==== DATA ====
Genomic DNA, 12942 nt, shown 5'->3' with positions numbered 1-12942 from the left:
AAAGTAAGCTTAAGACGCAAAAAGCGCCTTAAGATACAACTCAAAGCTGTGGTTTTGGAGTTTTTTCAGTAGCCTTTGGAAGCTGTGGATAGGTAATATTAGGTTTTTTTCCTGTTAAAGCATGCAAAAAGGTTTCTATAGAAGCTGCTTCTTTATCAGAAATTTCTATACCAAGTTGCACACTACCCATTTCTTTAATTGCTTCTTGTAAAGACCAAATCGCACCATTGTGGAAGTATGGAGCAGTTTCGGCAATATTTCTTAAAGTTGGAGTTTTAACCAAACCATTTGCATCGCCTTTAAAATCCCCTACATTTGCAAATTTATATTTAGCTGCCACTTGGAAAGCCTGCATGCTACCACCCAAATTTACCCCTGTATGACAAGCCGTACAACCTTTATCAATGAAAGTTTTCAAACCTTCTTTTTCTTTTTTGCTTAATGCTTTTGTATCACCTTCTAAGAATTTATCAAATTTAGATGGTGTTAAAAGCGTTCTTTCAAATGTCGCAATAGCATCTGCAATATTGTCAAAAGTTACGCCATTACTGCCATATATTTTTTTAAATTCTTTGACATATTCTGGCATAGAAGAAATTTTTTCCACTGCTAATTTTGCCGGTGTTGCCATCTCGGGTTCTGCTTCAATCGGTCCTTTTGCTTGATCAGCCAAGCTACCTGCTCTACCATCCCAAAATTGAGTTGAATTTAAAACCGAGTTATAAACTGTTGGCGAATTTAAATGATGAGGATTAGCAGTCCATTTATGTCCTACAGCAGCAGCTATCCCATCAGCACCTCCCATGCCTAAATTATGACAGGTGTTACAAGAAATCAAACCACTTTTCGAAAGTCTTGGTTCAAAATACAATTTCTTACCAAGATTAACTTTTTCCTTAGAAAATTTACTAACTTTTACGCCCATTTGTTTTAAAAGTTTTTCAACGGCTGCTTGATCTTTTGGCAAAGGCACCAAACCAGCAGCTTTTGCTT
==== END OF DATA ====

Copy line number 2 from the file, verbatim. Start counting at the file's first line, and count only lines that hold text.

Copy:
AAAGTAAGCTTAAGACGCAAAAAGCGCCTTAAGATACAACTCAAAGCTGTGGTTTTGGAGTTTTTTCAGTAGCCTTTGGAAGCTGTGGATAGGTAATATTAGGTTTTTTTCCTGTTAAAGCATGCAAAAAGGTTTCTATAGAAGCTGCTTCTTTATCAGAAATTTCTATACCAAGTTGCACACTACCCATTTCTTTAATTGCTTCTTGTAAAGACCAAATCGCACCATTGTGGAAGTATGGAGCAGTTTCGGCAATATTTCTTAAAGTTGGAGTTTTAACCAAACCATTTGCATCGCCTTTAAAATCCCCTACATTTGCAAATTTATATTTAGCTGCCACTTGGAAAGCCTGCATGCTACCACCCAAATTTACCCCTGTATGACAAGCCGTACAACCTTTATCAATGAAAGTTTTCAAACCTTCTTTTTCTTTTTTGCTTAATGCTTTTGTATCACCTTCTAAGAATTTATCAAATTTAGATGGTGTTAAAAGCGTTCTTTCAAATGTCGCAATAGCATCTGCAATATTGTCAAAAGTTACGCCATTACTGCCATATATTTTTTTAAATTCTTTGACATATTCTGGCATAGAAGAAATTTTTTCCACTGCTAATTTTGCCGGTGTTGCCATCTCGGGTTCTGCTTCAATCGGTCCTTTTGCTTGATCAGCCAAGCTACCTGCTCTACCATCCCAAAATTGAGTTGAATTTAAAACCGAGTTATAAACTGTTGGCGAATTTAAATGATGAGGATTAGCAGTCCATTTATGTCCTACAGCAGCAGCTATCCCATCAGCACCTCCCATGCCTAAATTATGACAGGTGTTACAAGAAATCAAACCACTTTTCGAAAGTCTTGGTTCAAAATACAATTTCTTACCAAGATTAACTTTTTCCTTAGAAAATTTACTAACTTTTACGCCCATTTGTTTTAAAAGTTTTTCAACGGCTGCTTGATCTTTTGGCAAAGGCACCAAACCAGCAGCTTTTGCTT